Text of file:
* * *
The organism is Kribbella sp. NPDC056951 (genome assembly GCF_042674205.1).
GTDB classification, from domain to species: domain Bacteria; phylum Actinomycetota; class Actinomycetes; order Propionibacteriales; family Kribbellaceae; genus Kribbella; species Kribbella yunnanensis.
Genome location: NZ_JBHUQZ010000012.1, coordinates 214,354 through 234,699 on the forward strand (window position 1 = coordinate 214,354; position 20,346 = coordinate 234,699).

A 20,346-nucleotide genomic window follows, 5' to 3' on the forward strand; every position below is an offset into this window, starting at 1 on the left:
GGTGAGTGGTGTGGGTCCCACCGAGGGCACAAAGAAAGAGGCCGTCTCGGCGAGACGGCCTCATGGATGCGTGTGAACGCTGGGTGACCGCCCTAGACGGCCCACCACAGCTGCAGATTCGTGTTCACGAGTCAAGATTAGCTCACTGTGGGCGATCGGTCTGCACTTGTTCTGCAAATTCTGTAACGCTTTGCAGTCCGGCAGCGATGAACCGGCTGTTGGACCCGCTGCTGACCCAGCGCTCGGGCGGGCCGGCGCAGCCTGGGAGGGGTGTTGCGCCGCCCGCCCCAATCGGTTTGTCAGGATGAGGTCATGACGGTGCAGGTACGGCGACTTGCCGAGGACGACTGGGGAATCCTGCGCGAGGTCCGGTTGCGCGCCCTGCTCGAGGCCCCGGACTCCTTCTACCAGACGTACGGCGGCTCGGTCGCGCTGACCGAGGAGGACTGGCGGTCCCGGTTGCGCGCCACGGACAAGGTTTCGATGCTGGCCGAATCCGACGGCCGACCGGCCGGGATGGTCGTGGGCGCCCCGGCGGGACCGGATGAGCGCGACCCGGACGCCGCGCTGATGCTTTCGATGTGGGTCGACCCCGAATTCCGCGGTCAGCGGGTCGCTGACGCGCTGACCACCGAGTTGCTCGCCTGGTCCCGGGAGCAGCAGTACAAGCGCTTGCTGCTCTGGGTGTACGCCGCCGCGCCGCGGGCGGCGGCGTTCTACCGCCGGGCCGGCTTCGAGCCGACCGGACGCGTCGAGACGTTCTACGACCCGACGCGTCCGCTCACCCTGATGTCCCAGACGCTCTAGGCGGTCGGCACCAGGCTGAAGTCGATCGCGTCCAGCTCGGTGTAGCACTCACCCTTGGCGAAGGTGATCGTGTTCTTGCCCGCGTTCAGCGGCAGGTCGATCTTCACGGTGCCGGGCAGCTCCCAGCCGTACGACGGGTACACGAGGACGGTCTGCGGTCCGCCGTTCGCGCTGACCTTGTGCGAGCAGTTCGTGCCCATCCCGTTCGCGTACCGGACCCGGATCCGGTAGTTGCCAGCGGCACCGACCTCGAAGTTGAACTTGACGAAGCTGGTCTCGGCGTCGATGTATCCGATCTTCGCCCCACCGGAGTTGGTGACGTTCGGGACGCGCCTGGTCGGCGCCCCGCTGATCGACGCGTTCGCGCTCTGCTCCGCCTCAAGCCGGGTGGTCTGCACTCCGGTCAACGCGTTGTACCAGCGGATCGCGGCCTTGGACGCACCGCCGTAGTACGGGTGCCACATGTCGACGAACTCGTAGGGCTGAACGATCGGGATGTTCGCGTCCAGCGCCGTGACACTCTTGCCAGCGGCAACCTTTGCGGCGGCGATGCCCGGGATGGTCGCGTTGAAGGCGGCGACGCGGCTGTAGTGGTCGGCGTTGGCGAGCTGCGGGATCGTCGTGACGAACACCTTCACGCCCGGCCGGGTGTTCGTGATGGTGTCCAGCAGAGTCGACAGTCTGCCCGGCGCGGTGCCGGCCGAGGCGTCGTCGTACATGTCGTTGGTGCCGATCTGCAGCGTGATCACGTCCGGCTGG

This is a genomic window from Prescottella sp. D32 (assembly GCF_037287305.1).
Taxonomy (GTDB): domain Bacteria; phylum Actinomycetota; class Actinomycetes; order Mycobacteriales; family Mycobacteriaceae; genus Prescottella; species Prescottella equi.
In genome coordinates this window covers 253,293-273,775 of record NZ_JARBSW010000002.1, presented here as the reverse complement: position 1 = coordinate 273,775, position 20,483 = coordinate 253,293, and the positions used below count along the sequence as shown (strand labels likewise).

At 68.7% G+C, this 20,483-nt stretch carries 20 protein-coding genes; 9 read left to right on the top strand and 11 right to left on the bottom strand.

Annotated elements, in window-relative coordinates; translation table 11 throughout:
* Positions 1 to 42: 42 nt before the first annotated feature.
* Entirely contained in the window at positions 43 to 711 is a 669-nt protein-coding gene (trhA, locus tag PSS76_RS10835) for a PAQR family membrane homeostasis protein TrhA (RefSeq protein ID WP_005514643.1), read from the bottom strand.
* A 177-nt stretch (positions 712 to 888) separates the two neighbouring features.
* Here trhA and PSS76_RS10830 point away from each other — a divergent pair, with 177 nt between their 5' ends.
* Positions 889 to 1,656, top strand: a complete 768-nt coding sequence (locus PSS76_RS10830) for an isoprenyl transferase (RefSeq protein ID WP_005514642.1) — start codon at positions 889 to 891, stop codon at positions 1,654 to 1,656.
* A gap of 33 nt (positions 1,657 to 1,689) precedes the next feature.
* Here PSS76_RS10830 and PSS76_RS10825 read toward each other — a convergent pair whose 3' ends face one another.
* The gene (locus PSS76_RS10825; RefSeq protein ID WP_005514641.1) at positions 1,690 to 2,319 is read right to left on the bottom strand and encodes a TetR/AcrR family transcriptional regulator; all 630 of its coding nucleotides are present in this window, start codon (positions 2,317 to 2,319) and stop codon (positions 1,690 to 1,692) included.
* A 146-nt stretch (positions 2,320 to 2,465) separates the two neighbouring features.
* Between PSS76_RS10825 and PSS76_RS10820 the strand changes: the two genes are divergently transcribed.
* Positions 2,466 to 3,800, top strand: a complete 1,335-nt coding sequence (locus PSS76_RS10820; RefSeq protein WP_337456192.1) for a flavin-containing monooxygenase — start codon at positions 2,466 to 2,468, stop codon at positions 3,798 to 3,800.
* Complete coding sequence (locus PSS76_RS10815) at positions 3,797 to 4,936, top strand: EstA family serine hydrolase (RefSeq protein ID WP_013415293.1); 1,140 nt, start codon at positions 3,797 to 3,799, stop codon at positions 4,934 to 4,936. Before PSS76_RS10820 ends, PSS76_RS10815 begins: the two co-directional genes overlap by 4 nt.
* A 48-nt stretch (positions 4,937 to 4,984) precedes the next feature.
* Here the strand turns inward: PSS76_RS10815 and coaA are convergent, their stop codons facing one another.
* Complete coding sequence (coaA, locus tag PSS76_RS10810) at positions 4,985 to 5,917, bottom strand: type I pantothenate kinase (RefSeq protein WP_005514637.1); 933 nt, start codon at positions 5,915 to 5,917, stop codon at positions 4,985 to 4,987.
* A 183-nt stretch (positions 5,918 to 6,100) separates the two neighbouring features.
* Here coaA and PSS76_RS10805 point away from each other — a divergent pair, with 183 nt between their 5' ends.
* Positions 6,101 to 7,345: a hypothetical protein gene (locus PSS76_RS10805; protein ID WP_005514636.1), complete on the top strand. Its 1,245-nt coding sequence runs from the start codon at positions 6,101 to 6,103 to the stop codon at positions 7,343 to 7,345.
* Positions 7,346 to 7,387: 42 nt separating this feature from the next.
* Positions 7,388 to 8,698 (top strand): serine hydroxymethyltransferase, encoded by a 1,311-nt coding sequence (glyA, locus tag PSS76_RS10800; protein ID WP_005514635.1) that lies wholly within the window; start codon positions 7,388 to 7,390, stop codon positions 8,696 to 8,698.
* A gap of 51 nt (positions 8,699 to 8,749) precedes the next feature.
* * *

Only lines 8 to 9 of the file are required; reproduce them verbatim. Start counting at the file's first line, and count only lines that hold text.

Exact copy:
In genome coordinates this window covers 253,293-273,775 of record NZ_JARBSW010000002.1, presented here as the reverse complement: position 1 = coordinate 273,775, position 20,483 = coordinate 253,293, and the positions used below count along the sequence as shown (strand labels likewise).

At 68.7% G+C, this 20,483-nt stretch carries 20 protein-coding genes; 9 read left to right on the top strand and 11 right to left on the bottom strand.